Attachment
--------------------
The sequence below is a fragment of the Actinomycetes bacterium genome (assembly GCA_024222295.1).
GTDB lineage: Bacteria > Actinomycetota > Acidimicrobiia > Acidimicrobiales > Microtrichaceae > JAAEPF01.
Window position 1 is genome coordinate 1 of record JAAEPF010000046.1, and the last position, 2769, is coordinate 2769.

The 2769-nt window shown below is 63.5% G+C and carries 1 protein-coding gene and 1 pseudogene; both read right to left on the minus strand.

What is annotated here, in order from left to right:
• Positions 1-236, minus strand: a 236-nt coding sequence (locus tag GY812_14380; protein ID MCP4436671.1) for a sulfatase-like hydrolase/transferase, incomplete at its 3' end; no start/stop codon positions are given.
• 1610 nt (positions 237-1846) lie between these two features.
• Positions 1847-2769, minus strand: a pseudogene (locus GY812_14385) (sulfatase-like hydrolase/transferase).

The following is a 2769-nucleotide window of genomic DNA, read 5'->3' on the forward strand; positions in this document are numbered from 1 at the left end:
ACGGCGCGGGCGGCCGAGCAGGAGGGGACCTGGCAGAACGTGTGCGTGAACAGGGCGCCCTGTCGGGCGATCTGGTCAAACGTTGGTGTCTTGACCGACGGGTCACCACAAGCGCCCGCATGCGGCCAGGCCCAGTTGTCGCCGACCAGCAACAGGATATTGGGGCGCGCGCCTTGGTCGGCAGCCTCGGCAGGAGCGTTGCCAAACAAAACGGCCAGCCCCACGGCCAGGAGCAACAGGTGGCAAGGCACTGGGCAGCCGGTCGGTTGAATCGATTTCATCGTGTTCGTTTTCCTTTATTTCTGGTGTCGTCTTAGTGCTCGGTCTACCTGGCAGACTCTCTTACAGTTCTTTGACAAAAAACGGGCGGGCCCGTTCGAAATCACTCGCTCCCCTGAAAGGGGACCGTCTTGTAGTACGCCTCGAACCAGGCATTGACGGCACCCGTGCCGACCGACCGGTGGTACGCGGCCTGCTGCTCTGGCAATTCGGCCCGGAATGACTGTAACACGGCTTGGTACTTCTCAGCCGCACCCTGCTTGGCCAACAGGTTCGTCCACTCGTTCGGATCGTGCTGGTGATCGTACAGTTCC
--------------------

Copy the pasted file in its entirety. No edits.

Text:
The sequence below is a fragment of the Actinomycetes bacterium genome (assembly GCA_024222295.1).
GTDB lineage: Bacteria > Actinomycetota > Acidimicrobiia > Acidimicrobiales > Microtrichaceae > JAAEPF01.
Window position 1 is genome coordinate 1 of record JAAEPF010000046.1, and the last position, 2769, is coordinate 2769.

The 2769-nt window shown below is 63.5% G+C and carries 1 protein-coding gene and 1 pseudogene; both read right to left on the minus strand.

What is annotated here, in order from left to right:
• Positions 1-236, minus strand: a 236-nt coding sequence (locus tag GY812_14380; protein ID MCP4436671.1) for a sulfatase-like hydrolase/transferase, incomplete at its 3' end; no start/stop codon positions are given.
• 1610 nt (positions 237-1846) lie between these two features.
• Positions 1847-2769, minus strand: a pseudogene (locus GY812_14385) (sulfatase-like hydrolase/transferase).

The following is a 2769-nucleotide window of genomic DNA, read 5'->3' on the forward strand; positions in this document are numbered from 1 at the left end:
ACGGCGCGGGCGGCCGAGCAGGAGGGGACCTGGCAGAACGTGTGCGTGAACAGGGCGCCCTGTCGGGCGATCTGGTCAAACGTTGGTGTCTTGACCGACGGGTCACCACAAGCGCCCGCATGCGGCCAGGCCCAGTTGTCGCCGACCAGCAACAGGATATTGGGGCGCGCGCCTTGGTCGGCAGCCTCGGCAGGAGCGTTGCCAAACAAAACGGCCAGCCCCACGGCCAGGAGCAACAGGTGGCAAGGCACTGGGCAGCCGGTCGGTTGAATCGATTTCATCGTGTTCGTTTTCCTTTATTTCTGGTGTCGTCTTAGTGCTCGGTCTACCTGGCAGACTCTCTTACAGTTCTTTGACAAAAAACGGGCGGGCCCGTTCGAAATCACTCGCTCCCCTGAAAGGGGACCGTCTTGTAGTACGCCTCGAACCAGGCATTGACGGCACCCGTGCCGACCGACCGGTGGTACGCGGCCTGCTGCTCTGGCAATTCGGCCCGGAATGACTGTAACACGGCTTGGTACTTCTCAGCCGCACCCTGCTTGGCCAACAGGTTCGTCCACTCGTTCGGATCGTGCTGGTGATCGTACAGTTCC